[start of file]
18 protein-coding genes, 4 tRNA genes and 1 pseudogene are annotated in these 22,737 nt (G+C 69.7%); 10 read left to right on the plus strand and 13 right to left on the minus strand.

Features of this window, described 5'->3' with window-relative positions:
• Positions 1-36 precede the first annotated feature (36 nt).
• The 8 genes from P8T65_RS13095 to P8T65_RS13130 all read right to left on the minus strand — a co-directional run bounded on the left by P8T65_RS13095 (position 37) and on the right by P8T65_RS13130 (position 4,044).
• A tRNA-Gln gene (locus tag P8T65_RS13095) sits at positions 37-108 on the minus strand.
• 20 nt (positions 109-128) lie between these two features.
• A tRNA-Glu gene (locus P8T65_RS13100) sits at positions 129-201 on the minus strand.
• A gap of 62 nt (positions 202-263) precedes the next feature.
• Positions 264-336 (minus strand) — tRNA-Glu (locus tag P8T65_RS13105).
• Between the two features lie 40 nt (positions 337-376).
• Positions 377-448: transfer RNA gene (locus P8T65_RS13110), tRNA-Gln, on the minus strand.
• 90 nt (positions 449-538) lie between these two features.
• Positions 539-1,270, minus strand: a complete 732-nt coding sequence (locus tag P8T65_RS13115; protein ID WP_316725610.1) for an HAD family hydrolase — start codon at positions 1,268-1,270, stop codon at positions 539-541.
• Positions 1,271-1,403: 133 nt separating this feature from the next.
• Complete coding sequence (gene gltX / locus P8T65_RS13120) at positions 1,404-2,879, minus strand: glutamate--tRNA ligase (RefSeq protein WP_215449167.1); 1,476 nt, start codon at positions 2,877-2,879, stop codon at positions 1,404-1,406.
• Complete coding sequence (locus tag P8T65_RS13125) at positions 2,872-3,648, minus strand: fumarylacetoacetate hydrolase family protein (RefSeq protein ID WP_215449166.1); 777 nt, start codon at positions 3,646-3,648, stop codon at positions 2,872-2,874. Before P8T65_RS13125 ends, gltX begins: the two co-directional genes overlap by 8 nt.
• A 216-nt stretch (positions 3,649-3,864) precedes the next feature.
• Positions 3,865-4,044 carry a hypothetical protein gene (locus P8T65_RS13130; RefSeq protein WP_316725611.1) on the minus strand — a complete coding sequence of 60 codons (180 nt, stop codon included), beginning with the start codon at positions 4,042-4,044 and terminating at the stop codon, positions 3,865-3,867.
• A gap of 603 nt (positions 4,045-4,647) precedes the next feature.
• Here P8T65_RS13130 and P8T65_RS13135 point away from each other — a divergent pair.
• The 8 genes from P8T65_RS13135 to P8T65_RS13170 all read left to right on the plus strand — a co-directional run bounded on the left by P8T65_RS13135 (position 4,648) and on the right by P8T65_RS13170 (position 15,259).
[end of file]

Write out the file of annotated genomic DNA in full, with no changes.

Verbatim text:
18 protein-coding genes, 4 tRNA genes and 1 pseudogene are annotated in these 22,737 nt (G+C 69.7%); 10 read left to right on the plus strand and 13 right to left on the minus strand.

Features of this window, described 5'->3' with window-relative positions:
• Positions 1-36 precede the first annotated feature (36 nt).
• The 8 genes from P8T65_RS13095 to P8T65_RS13130 all read right to left on the minus strand — a co-directional run bounded on the left by P8T65_RS13095 (position 37) and on the right by P8T65_RS13130 (position 4,044).
• A tRNA-Gln gene (locus tag P8T65_RS13095) sits at positions 37-108 on the minus strand.
• 20 nt (positions 109-128) lie between these two features.
• A tRNA-Glu gene (locus P8T65_RS13100) sits at positions 129-201 on the minus strand.
• A gap of 62 nt (positions 202-263) precedes the next feature.
• Positions 264-336 (minus strand) — tRNA-Glu (locus tag P8T65_RS13105).
• Between the two features lie 40 nt (positions 337-376).
• Positions 377-448: transfer RNA gene (locus P8T65_RS13110), tRNA-Gln, on the minus strand.
• 90 nt (positions 449-538) lie between these two features.
• Positions 539-1,270, minus strand: a complete 732-nt coding sequence (locus tag P8T65_RS13115; protein ID WP_316725610.1) for an HAD family hydrolase — start codon at positions 1,268-1,270, stop codon at positions 539-541.
• Positions 1,271-1,403: 133 nt separating this feature from the next.
• Complete coding sequence (gene gltX / locus P8T65_RS13120) at positions 1,404-2,879, minus strand: glutamate--tRNA ligase (RefSeq protein WP_215449167.1); 1,476 nt, start codon at positions 2,877-2,879, stop codon at positions 1,404-1,406.
• Complete coding sequence (locus tag P8T65_RS13125) at positions 2,872-3,648, minus strand: fumarylacetoacetate hydrolase family protein (RefSeq protein ID WP_215449166.1); 777 nt, start codon at positions 3,646-3,648, stop codon at positions 2,872-2,874. Before P8T65_RS13125 ends, gltX begins: the two co-directional genes overlap by 8 nt.
• A 216-nt stretch (positions 3,649-3,864) precedes the next feature.
• Positions 3,865-4,044 carry a hypothetical protein gene (locus P8T65_RS13130; RefSeq protein WP_316725611.1) on the minus strand — a complete coding sequence of 60 codons (180 nt, stop codon included), beginning with the start codon at positions 4,042-4,044 and terminating at the stop codon, positions 3,865-3,867.
• A gap of 603 nt (positions 4,045-4,647) precedes the next feature.
• Here P8T65_RS13130 and P8T65_RS13135 point away from each other — a divergent pair.
• The 8 genes from P8T65_RS13135 to P8T65_RS13170 all read left to right on the plus strand — a co-directional run bounded on the left by P8T65_RS13135 (position 4,648) and on the right by P8T65_RS13170 (position 15,259).